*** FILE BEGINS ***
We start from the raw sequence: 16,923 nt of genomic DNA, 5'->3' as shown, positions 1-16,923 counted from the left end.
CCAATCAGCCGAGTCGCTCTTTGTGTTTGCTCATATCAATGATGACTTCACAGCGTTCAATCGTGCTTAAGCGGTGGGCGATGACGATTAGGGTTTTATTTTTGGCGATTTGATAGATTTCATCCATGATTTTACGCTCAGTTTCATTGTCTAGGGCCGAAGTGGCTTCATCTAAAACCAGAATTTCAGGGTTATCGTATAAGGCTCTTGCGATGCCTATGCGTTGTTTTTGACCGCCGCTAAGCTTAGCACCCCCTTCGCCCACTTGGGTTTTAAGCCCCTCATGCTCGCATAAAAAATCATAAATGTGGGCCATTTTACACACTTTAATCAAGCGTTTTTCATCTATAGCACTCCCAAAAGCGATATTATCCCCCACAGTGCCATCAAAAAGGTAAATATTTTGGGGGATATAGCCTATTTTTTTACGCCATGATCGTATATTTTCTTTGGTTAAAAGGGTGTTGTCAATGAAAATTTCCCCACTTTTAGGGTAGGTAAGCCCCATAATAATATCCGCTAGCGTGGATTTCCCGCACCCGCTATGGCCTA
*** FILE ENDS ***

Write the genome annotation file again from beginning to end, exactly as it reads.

We start from the raw sequence: 16,923 nt of genomic DNA, 5'->3' as shown, positions 1-16,923 counted from the left end.
CCAATCAGCCGAGTCGCTCTTTGTGTTTGCTCATATCAATGATGACTTCACAGCGTTCAATCGTGCTTAAGCGGTGGGCGATGACGATTAGGGTTTTATTTTTGGCGATTTGATAGATTTCATCCATGATTTTACGCTCAGTTTCATTGTCTAGGGCCGAAGTGGCTTCATCTAAAACCAGAATTTCAGGGTTATCGTATAAGGCTCTTGCGATGCCTATGCGTTGTTTTTGACCGCCGCTAAGCTTAGCACCCCCTTCGCCCACTTGGGTTTTAAGCCCCTCATGCTCGCATAAAAAATCATAAATGTGGGCCATTTTACACACTTTAATCAAGCGTTTTTCATCTATAGCACTCCCAAAAGCGATATTATCCCCCACAGTGCCATCAAAAAGGTAAATATTTTGGGGGATATAGCCTATTTTTTTACGCCATGATCGTATATTTTCTTTGGTTAAAAGGGTGTTGTCAATGAAAATTTCCCCACTTTTAGGGTAGGTAAGCCCCATAATAATATCCGCTAGCGTGGATTTCCCGCACCCGCTATGGCCTA